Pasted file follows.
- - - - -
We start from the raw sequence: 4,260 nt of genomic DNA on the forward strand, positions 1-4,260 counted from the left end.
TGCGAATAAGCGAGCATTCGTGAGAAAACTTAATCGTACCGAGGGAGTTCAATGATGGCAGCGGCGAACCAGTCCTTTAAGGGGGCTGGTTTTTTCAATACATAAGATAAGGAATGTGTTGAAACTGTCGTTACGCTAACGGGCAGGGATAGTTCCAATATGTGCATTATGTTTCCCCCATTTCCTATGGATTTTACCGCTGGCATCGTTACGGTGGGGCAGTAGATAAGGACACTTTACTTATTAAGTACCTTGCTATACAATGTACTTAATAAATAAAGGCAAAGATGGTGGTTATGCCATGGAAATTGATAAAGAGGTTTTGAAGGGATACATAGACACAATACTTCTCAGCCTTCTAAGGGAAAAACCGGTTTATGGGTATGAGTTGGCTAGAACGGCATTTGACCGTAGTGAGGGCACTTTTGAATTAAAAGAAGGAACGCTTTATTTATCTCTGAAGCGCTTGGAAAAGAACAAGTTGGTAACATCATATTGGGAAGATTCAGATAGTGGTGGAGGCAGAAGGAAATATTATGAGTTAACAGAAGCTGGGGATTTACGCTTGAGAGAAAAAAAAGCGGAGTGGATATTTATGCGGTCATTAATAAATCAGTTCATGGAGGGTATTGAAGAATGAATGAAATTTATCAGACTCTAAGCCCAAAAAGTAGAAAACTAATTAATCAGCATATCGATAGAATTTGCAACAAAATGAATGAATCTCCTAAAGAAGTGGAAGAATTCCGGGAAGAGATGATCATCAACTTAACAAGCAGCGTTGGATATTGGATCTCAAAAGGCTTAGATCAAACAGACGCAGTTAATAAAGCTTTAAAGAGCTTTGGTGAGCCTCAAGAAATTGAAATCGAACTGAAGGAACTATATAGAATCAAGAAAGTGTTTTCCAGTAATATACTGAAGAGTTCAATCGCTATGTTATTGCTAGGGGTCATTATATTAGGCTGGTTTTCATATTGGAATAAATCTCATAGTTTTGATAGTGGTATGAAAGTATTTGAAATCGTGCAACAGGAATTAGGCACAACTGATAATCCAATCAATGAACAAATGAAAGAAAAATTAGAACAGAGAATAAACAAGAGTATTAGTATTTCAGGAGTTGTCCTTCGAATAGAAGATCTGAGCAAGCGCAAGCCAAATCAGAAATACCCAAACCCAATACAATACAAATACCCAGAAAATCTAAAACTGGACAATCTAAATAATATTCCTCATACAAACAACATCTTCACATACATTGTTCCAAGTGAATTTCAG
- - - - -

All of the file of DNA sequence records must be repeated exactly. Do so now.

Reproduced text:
We start from the raw sequence: 4,260 nt of genomic DNA on the forward strand, positions 1-4,260 counted from the left end.
TGCGAATAAGCGAGCATTCGTGAGAAAACTTAATCGTACCGAGGGAGTTCAATGATGGCAGCGGCGAACCAGTCCTTTAAGGGGGCTGGTTTTTTCAATACATAAGATAAGGAATGTGTTGAAACTGTCGTTACGCTAACGGGCAGGGATAGTTCCAATATGTGCATTATGTTTCCCCCATTTCCTATGGATTTTACCGCTGGCATCGTTACGGTGGGGCAGTAGATAAGGACACTTTACTTATTAAGTACCTTGCTATACAATGTACTTAATAAATAAAGGCAAAGATGGTGGTTATGCCATGGAAATTGATAAAGAGGTTTTGAAGGGATACATAGACACAATACTTCTCAGCCTTCTAAGGGAAAAACCGGTTTATGGGTATGAGTTGGCTAGAACGGCATTTGACCGTAGTGAGGGCACTTTTGAATTAAAAGAAGGAACGCTTTATTTATCTCTGAAGCGCTTGGAAAAGAACAAGTTGGTAACATCATATTGGGAAGATTCAGATAGTGGTGGAGGCAGAAGGAAATATTATGAGTTAACAGAAGCTGGGGATTTACGCTTGAGAGAAAAAAAAGCGGAGTGGATATTTATGCGGTCATTAATAAATCAGTTCATGGAGGGTATTGAAGAATGAATGAAATTTATCAGACTCTAAGCCCAAAAAGTAGAAAACTAATTAATCAGCATATCGATAGAATTTGCAACAAAATGAATGAATCTCCTAAAGAAGTGGAAGAATTCCGGGAAGAGATGATCATCAACTTAACAAGCAGCGTTGGATATTGGATCTCAAAAGGCTTAGATCAAACAGACGCAGTTAATAAAGCTTTAAAGAGCTTTGGTGAGCCTCAAGAAATTGAAATCGAACTGAAGGAACTATATAGAATCAAGAAAGTGTTTTCCAGTAATATACTGAAGAGTTCAATCGCTATGTTATTGCTAGGGGTCATTATATTAGGCTGGTTTTCATATTGGAATAAATCTCATAGTTTTGATAGTGGTATGAAAGTATTTGAAATCGTGCAACAGGAATTAGGCACAACTGATAATCCAATCAATGAACAAATGAAAGAAAAATTAGAACAGAGAATAAACAAGAGTATTAGTATTTCAGGAGTTGTCCTTCGAATAGAAGATCTGAGCAAGCGCAAGCCAAATCAGAAATACCCAAACCCAATACAATACAAATACCCAGAAAATCTAAAACTGGACAATCTAAATAATATTCCTCATACAAACAACATCTTCACATACATTGTTCCAAGTGAATTTCAG